How is the Orion output coupled to the spectrum analyzer? If your
spectrum analyzer sample is not coming from some kind of coupler with
known characteristics, then the level of the spur relative to the
desired signal is not accurately known. Since you speak of moving the
spectrum analyzer to another part of the house, that suggests you just
have a sense antenna on the spectrum analyzer input. If that is the
case, you cannot state relative signal strengths with any accuracy.
There are many things that can mislead you in that kind of setup. The
spectrum analyzer input may be overdriven and producing the apparent
spur internally. The spur may be generated in some other piece of
equipment that is picking up the Orion's TX signal and radiating the spur.
To make this measurement properly you need to have no antenna connected
to either the Orion or the spectrum analyzer. The Orion should feed a 50
ohm non-inductive load and the sample going to the spectrum analyzer
should be at a level that is not enough to overdrive the spectrum
analyzer. All of the connections and cables should be coax, so that you
have a closed system, not radiating or picking up signals from the outside.
The two most straightforward systems would be as follows:
1) A series of attenuators directly from the Orion output to the
spectrum analyzer input. The total attenuation must add up to an amount
such that the spectrum analyzer is not over driven. The attenuator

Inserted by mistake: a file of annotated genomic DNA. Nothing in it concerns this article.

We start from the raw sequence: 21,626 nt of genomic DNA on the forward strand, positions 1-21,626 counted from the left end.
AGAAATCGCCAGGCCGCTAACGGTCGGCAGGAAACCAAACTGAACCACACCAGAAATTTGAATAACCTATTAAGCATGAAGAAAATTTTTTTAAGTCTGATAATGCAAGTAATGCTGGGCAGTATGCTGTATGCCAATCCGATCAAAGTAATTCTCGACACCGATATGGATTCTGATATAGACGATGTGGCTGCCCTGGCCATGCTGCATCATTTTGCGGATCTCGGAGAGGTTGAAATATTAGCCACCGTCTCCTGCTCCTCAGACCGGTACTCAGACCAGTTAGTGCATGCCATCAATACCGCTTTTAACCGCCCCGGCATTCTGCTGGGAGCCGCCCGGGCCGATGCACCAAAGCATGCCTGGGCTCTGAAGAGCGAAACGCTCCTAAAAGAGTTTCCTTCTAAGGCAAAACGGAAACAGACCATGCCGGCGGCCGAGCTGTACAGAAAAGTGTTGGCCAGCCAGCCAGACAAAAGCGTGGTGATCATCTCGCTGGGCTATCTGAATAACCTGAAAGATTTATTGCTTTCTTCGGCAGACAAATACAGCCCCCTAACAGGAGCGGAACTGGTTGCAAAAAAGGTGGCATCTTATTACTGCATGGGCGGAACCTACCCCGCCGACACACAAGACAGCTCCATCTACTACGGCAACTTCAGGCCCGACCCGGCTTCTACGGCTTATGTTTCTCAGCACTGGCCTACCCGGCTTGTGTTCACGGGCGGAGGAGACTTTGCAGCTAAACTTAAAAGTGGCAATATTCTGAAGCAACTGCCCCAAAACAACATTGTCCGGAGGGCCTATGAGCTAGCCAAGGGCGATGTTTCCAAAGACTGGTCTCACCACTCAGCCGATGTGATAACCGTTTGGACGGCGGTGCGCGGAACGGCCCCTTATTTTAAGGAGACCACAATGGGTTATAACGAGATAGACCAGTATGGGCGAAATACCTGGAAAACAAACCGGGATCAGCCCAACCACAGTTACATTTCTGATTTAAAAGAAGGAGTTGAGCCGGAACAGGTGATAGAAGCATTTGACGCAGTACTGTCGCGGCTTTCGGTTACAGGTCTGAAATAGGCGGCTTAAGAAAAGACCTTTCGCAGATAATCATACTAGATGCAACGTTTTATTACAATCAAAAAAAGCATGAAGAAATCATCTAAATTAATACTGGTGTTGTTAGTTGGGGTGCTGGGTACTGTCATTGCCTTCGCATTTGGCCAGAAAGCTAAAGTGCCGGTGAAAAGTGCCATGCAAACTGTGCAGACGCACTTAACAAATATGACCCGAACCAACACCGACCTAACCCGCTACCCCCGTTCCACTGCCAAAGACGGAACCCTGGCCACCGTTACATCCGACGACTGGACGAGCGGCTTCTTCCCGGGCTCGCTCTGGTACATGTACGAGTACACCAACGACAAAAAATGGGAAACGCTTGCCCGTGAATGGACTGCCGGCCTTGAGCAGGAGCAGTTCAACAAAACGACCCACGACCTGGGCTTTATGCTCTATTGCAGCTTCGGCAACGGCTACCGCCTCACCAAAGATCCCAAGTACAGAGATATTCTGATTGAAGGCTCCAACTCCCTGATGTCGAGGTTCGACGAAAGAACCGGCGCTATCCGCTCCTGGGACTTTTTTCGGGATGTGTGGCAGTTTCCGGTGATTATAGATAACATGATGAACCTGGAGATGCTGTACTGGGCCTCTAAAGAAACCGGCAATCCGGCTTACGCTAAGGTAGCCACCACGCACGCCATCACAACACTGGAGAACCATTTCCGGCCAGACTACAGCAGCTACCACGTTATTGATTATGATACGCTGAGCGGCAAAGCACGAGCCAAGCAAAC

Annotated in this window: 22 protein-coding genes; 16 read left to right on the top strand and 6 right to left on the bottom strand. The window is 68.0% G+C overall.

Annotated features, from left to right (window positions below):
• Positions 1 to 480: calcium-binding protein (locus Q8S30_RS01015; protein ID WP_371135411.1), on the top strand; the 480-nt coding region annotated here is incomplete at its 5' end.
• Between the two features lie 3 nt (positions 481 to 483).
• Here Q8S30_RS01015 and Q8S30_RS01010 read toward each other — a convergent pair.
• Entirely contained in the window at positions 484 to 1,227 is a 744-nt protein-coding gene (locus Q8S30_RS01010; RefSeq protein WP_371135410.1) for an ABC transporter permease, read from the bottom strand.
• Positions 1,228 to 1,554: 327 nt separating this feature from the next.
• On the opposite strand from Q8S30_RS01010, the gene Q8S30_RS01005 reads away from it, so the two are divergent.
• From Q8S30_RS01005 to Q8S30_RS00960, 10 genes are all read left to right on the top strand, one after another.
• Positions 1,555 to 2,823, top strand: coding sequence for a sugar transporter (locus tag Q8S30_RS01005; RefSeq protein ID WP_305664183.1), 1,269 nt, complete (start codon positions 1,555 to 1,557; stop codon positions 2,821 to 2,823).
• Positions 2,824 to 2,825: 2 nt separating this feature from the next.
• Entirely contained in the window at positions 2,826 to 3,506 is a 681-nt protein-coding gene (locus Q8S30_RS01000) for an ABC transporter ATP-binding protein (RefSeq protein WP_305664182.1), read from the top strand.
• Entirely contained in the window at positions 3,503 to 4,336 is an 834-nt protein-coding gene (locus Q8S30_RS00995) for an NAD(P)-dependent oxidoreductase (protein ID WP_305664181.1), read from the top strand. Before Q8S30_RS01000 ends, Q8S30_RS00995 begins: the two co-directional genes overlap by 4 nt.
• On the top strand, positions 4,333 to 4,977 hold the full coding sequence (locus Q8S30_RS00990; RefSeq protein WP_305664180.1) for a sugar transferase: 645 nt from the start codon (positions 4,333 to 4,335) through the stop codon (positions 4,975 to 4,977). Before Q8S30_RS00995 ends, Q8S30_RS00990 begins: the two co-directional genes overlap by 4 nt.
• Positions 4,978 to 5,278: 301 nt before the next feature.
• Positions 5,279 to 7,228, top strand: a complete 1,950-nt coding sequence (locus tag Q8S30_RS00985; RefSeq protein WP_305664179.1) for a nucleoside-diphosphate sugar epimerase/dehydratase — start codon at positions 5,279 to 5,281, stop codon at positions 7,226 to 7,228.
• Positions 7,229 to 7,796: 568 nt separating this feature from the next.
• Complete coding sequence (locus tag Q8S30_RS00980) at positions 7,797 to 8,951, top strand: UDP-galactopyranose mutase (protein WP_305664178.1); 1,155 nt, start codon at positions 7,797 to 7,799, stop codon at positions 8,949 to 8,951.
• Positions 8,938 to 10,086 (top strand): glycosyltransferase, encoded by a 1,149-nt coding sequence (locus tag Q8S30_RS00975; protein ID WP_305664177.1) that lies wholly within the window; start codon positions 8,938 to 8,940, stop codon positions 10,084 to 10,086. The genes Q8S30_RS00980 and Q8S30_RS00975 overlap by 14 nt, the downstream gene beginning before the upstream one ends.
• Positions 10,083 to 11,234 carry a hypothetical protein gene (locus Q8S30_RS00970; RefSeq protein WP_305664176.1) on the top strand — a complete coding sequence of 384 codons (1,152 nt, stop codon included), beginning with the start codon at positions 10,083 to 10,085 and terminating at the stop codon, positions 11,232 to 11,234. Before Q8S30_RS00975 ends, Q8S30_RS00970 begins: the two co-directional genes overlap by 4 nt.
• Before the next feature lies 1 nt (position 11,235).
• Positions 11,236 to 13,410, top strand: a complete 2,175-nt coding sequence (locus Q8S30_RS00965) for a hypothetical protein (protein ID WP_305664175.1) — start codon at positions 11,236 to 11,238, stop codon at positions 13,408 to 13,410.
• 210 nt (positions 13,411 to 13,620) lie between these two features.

connected directly to the Orion has to be rated at 100 watts or more,
and the subsequent ones have to handle what comes out of the first one.
If all the attenuators have flat frequency response over the range you
are making measurements, no corrections need to be applied to state the
relative level of any spurs.
2) A coupler in line between the Orion and a 50 ohm termination. This
could be something like a tap off element in a Bird 43 wattmeter. To
state relative levels, you need to know the characteristics of the
coupler and apply corrections to your spectrum analyzer readings.
You could make your own sampling coupler by running a short length of
wire on the inside of the shield of a piece of coax, that runs from the
Orion to the test load. The exact attenuation at any given frequency
will be unknown unless you have a way to measure it or calculate it. So,
the relative level of any spur detected would still not be accurately
known, and if you're not careful you could damage your spectrum
analyzer's front end. At least you could make it a closed system using a
home brew coupler. You may not be able to accurately state relative
levels, but at least you know where the signals are coming from.
> During the checkout of my new O-II I observed a significant spur on
> 11.8mhz while transmitting on 21.105mhz
> under the following conditions:
> Barefoot - no linear amp.
> "Out of the box" default settings - both VFO's on 21.105mhz - mode LCW
> on both - (A or B has the same spur)
> Tune - advance power level from 1w to 55w spur is ~30db down - spur
> disappears at 50w through 100w.
> With amp (SB-220 or HF-2500) at 1kw there is no 11.8mhz spur however
> should I wish to run QRP or reduced power up to 55w barefoot I have the
> My spectrum analyser is 3 feet away from the rig so I took it to another
> part of the house and saw no difference in the spur amplitude.
> Anyone else see this? No spurs found on any other bands but have'nt
> completed my checkout yet.
> -Trevor AB5EU
> TenTec mailing list
TenTec mailing list